I had watched from my desk people get escorted to their cars after being fired. This wasn’t a gesture of courtesy. It was like watching someone on death row go to the executioner.

We were drilled on state requirements and prepared for drop-in inspections. We were always told to act calm when a state inspector showed, and if they suddenly came, every one of us knew who to contact so the entire facility was aware. There was a chain of command to follow. Her ultimate badge of honor was to be deficiency-free no matter the carnage of staff she left in her wake.

The idea was not to let them see us sweat. She thought if we showed any nervousness, this would go over as guilt. Like we were hiding something.

I was on the phone gathering information on a potential client, and over the loudspeaker, I heard her scream,

“They are here! I repeat! They are here!”If she would have had a nuclear button on her desk, she would have hit it with a hammer.

So much for serenity. I heard the familiar beat of heels getting their workout as she ran for the front door. The atmosphere changed from tense to unbearable. This would be a week of intrusion that we all hoped would result in the news she wanted to hear.

None of us wanted to get a poor result, but the added layer of how she could potentially make us pay if we did was foremost on the minds of all.

As an assistant, it would be rare for me to go head to head with anyone representing the state. Usually, the supervisors of each department were introduced to batten down the hatches. It was one of her worst nightmares to think that one of us underlings would be able to handle a situation and say the right thing.

It was viewed like the segment in the Miss America competition where we had to give answers on the spur of the moment. Minus the swimsuit or evening gown portion. She didn’t want anyone to stumble over their words and appear uneducated. She feared that someone would babble.

Imagine her coronary arteries going into an uproar when I was suddenly greeted by one of the inspectors from the state.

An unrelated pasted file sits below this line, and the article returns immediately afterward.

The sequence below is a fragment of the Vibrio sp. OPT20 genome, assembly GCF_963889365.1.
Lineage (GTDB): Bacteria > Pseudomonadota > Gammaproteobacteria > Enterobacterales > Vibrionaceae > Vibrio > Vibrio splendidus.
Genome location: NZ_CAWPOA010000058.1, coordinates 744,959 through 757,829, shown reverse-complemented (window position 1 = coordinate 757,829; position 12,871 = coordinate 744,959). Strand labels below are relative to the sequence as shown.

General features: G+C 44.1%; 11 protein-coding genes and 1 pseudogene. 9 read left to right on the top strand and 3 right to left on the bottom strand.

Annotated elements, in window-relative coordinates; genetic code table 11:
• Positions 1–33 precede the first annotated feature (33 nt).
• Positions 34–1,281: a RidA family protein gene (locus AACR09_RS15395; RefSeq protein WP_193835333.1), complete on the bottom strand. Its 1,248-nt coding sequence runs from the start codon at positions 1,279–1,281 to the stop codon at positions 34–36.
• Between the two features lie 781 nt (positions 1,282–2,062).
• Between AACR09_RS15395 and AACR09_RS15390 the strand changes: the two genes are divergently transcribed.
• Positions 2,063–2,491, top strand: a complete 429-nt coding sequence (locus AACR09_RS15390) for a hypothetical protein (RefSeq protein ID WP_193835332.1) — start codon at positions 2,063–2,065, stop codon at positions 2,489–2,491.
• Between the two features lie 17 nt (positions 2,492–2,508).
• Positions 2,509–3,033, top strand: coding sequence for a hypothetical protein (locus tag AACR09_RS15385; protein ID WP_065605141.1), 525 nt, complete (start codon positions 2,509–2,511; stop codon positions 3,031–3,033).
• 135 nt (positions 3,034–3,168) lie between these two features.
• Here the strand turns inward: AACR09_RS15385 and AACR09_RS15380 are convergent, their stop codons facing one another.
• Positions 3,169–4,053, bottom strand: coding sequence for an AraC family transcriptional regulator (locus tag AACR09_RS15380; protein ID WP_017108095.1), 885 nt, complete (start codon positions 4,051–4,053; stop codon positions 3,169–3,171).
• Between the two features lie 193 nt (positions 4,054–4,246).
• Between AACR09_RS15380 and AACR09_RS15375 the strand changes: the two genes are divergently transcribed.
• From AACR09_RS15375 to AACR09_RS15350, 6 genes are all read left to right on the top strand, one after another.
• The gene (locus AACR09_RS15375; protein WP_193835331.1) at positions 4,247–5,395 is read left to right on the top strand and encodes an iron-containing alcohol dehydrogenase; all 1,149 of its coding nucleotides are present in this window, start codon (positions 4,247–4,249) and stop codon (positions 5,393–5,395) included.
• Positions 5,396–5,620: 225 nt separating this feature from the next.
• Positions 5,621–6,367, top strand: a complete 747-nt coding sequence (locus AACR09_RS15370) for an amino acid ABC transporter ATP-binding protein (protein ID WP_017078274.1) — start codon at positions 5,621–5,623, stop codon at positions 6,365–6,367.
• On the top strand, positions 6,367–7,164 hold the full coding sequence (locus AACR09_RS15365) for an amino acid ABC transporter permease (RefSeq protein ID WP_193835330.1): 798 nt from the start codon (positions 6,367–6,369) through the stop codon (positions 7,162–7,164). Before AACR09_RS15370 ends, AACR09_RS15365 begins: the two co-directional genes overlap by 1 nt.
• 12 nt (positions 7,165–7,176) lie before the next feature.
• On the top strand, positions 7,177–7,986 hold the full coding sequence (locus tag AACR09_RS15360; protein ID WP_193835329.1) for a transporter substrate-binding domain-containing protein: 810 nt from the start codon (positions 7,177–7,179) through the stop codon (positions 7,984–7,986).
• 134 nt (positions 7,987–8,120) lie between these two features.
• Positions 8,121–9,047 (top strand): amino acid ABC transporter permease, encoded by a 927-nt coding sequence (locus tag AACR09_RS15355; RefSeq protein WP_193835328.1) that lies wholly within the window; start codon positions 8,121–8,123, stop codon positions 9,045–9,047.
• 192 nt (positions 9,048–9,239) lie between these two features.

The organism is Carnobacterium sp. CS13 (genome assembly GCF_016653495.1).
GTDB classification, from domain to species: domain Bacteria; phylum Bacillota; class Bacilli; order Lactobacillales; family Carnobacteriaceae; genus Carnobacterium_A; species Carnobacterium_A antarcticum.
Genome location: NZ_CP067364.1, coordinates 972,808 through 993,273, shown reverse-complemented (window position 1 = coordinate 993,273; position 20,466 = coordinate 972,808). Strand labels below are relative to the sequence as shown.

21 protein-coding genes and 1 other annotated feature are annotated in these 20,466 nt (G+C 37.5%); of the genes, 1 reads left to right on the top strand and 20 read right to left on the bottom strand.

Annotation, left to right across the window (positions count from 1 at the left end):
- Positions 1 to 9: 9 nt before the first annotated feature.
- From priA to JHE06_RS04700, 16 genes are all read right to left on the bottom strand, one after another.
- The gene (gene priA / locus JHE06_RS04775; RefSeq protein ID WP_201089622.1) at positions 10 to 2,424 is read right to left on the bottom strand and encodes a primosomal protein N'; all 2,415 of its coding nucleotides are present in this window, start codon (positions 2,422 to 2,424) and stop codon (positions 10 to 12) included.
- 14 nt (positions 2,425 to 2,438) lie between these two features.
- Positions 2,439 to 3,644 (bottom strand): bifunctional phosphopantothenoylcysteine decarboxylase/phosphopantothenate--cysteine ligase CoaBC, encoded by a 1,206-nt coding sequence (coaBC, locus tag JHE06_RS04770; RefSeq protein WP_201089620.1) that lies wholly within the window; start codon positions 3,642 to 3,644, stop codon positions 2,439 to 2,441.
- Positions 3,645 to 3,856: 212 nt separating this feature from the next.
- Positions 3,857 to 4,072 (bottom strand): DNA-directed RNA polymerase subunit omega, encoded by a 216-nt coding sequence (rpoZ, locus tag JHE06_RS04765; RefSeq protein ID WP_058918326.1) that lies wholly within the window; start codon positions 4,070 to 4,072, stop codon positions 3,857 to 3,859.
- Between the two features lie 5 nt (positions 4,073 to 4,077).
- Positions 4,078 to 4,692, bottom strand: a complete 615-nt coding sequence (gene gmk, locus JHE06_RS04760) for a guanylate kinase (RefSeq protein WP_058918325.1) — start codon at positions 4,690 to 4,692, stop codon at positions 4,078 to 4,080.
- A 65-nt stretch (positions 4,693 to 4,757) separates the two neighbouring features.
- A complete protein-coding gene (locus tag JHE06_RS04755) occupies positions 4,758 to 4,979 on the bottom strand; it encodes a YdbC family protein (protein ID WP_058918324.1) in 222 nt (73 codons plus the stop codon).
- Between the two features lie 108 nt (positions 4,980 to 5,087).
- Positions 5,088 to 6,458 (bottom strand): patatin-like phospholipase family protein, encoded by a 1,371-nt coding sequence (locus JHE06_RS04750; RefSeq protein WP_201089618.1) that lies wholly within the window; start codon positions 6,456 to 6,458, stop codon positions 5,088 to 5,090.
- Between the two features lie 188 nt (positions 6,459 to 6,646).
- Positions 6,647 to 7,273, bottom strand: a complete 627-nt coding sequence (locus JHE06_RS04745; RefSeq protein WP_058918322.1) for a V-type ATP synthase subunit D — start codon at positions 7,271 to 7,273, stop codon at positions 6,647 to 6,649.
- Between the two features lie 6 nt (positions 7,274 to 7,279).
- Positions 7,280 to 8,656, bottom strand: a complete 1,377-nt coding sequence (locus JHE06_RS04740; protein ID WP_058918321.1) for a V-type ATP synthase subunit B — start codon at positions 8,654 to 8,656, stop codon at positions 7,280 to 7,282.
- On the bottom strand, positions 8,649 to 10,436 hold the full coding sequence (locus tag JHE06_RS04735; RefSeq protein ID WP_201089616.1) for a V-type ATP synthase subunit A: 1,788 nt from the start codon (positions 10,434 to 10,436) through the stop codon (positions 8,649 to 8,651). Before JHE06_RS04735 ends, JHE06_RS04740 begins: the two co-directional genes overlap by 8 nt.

“Can I come in?” He asked, knocking on the door. My supervisor had just left for a few moments, and I had to be her substitute because that was the rule. They could quiz all of us at any given moment.

He extended his hand and introduced himself. Sitting down, I knew from training, I was to close the door. This is when I saw her look at me through the window. Eyes wide and a hard swallow, with a slight head shake, were signs signaling that she thought I was about to blow her perfect record.

I heard her go into her office next door. Probably with her ear to the wall to be sure I was the perfect Stepford Wife.

He started to ask me a series of questions about finances and how payment was processed. I went through each type, pulling out examples of paperwork, explaining each one. About halfway through, I realized he had no idea what I was talking about. He seemed nervous.

“Could you repeat that?” He would say as he took notes on his sheet. So I asked him,

“Do you know the difference between Medicare and Medical Assistance?”

“Not at all. I’m new to this, so you are helping me learn.”

I went from feeling put on the spot to being his mentor in seconds. I knew what it was like not to understand something complex but necessary to perform well on a job.

By the time our interaction was over, he left like he had attended a seminar on the subject and thanked me.

She immediately vaporized in the hall.

“How did it go?”

She had listened through the wall, so she already knew.

This is how I remember her all these years later. I don’t think it was necessarily a personality disorder as it was a drive for perfectionism and power. She conducted herself in a way that left mental scars on many. Some of us could withstand it, while others escaped, often feeling like failures.

No longer able or willing to undergo her temper tantrums, they departed with awful memories of her. For those of us who somehow managed to stay aboard the Titanic, it was for a check. None of us had any loyalty toward her.

Her life stressors didn’t excuse her brutality.

She never considered the pain she inflicted on those around her. While she was so consumed by being monitored by the government, she never thought that God was watching. Every unkind word, act, and power play was being observed by heaven. She didn’t just break the Golden Rule. She crushed it into the ground under her mauve-colored pumps with many spirits attached.

No one is God, so her fate is in His hands.

The other day I saw this advertisement by a fast food restaurant looking to hire:

Why work for a clown when you can work for a King?

I knew the reference, but I saw it in another way.

In many church circles I have been in and out of, one of the repetitive phrases has been that we are “daughters and sons of the King.” So often, we slave under conditions where a message is sent loud and clear. We aren’t valued for what we do.